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Pyrʹrhic Dance

,

the most famous war-dance of antiquity, received its name from Pyrrichos, a Dorian. It was danced to the flute, and its time was very quick. Julius Cæsar introduced it into Rome. The Romaika, still danced in Greece, is a relic of the ancient Pyrrhic dance.

“Ye have the Pyrrhic dance as often,

Where is the Pyrrhic phalanx gone?”


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Entry taken from Dictionary of Phrase and Fable, edited by the Rev. E. Cobham Brewer, LL.D. and revised in 1895.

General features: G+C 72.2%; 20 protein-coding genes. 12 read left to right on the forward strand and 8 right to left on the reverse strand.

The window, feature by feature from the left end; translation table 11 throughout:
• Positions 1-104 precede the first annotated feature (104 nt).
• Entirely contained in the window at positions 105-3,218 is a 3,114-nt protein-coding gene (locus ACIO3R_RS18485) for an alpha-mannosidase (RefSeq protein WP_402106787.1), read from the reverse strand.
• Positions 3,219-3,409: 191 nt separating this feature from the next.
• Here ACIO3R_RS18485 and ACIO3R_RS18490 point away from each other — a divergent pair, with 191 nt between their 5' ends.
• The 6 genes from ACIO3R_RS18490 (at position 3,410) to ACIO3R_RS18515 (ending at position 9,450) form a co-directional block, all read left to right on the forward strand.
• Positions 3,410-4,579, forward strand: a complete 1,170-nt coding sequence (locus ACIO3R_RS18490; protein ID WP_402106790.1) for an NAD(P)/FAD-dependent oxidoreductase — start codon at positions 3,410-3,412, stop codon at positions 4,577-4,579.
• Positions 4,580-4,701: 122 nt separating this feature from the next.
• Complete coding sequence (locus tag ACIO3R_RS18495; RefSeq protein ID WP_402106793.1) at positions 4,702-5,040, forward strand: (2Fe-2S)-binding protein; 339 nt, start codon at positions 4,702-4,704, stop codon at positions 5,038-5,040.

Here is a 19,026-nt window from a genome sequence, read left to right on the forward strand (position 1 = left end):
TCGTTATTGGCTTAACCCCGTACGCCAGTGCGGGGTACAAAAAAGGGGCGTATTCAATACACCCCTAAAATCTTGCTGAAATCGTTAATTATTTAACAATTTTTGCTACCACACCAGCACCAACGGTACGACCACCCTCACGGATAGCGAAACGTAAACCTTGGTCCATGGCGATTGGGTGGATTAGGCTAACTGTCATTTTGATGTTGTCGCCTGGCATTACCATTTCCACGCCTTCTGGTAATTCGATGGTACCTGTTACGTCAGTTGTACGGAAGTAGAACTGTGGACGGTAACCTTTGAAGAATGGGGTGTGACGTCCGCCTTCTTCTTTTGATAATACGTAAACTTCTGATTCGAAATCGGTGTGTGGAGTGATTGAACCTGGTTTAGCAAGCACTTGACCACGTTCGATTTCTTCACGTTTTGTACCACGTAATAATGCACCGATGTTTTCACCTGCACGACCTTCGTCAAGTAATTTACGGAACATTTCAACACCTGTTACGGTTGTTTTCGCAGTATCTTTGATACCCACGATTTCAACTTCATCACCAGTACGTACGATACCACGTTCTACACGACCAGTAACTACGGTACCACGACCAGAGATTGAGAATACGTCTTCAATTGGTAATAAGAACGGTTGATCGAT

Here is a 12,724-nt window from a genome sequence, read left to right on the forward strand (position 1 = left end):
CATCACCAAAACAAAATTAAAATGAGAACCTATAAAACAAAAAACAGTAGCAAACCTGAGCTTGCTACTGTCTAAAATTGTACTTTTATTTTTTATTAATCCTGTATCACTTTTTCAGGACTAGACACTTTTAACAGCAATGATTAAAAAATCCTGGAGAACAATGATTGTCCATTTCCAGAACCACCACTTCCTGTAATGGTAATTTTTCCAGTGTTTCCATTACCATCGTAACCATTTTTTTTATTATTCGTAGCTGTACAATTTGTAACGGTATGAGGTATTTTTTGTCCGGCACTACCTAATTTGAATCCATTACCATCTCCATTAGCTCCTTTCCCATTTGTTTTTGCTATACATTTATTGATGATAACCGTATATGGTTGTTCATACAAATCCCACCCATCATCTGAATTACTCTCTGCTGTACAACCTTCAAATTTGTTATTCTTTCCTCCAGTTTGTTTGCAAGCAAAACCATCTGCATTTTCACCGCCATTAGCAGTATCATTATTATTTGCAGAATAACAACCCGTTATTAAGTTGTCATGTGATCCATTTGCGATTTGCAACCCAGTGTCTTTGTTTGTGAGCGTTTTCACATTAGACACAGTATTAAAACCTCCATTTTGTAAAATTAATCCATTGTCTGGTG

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Putting on Frills (American)
Putting on Side
Pygmalion
Pygmies
Pylades and Orestes
Pyramid
Pyramus
Pyrocles and Musidorus
Pyrodes
Pyrrha
Pyrrhic Dance
Pyrrhic Victory (A)
Pyrrho
Pyrrhonian School (The)
Pyrrhonism
Pythagoras
Pythagorean System
Pythian Games
Pythias
Python
Q

See Also:

Pyrrhic Dance